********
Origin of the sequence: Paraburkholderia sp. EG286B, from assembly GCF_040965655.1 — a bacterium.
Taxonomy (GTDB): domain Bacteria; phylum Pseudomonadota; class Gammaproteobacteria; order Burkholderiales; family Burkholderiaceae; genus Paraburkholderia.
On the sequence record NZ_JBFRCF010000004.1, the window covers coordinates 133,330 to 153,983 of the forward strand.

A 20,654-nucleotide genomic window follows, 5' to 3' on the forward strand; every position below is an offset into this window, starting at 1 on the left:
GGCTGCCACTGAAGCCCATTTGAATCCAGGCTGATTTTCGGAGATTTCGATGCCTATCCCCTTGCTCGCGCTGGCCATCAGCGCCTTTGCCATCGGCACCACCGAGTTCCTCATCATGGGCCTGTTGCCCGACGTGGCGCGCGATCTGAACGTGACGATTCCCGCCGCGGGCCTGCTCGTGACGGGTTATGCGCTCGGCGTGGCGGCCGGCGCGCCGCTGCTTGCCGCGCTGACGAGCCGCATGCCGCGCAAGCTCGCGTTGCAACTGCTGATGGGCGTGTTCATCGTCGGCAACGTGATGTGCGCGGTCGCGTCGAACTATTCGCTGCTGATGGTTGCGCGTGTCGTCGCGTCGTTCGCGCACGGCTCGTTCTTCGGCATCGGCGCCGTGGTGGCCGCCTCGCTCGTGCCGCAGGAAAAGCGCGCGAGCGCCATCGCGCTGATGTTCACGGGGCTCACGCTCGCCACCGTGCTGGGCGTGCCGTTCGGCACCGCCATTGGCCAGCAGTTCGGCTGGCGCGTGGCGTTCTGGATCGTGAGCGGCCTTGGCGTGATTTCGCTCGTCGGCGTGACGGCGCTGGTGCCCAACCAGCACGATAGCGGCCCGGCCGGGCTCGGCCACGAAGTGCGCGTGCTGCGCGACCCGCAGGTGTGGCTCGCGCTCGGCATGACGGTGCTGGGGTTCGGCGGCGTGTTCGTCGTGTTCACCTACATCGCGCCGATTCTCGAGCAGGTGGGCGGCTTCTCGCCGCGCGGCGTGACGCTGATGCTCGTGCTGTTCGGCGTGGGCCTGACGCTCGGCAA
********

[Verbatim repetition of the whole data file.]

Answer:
Origin of the sequence: Paraburkholderia sp. EG286B, from assembly GCF_040965655.1 — a bacterium.
Taxonomy (GTDB): domain Bacteria; phylum Pseudomonadota; class Gammaproteobacteria; order Burkholderiales; family Burkholderiaceae; genus Paraburkholderia.
On the sequence record NZ_JBFRCF010000004.1, the window covers coordinates 133,330 to 153,983 of the forward strand.

A 20,654-nucleotide genomic window follows, 5' to 3' on the forward strand; every position below is an offset into this window, starting at 1 on the left:
GGCTGCCACTGAAGCCCATTTGAATCCAGGCTGATTTTCGGAGATTTCGATGCCTATCCCCTTGCTCGCGCTGGCCATCAGCGCCTTTGCCATCGGCACCACCGAGTTCCTCATCATGGGCCTGTTGCCCGACGTGGCGCGCGATCTGAACGTGACGATTCCCGCCGCGGGCCTGCTCGTGACGGGTTATGCGCTCGGCGTGGCGGCCGGCGCGCCGCTGCTTGCCGCGCTGACGAGCCGCATGCCGCGCAAGCTCGCGTTGCAACTGCTGATGGGCGTGTTCATCGTCGGCAACGTGATGTGCGCGGTCGCGTCGAACTATTCGCTGCTGATGGTTGCGCGTGTCGTCGCGTCGTTCGCGCACGGCTCGTTCTTCGGCATCGGCGCCGTGGTGGCCGCCTCGCTCGTGCCGCAGGAAAAGCGCGCGAGCGCCATCGCGCTGATGTTCACGGGGCTCACGCTCGCCACCGTGCTGGGCGTGCCGTTCGGCACCGCCATTGGCCAGCAGTTCGGCTGGCGCGTGGCGTTCTGGATCGTGAGCGGCCTTGGCGTGATTTCGCTCGTCGGCGTGACGGCGCTGGTGCCCAACCAGCACGATAGCGGCCCGGCCGGGCTCGGCCACGAAGTGCGCGTGCTGCGCGACCCGCAGGTGTGGCTCGCGCTCGGCATGACGGTGCTGGGGTTCGGCGGCGTGTTCGTCGTGTTCACCTACATCGCGCCGATTCTCGAGCAGGTGGGCGGCTTCTCGCCGCGCGGCGTGACGCTGATGCTCGTGCTGTTCGGCGTGGGCCTGACGCTCGGCAA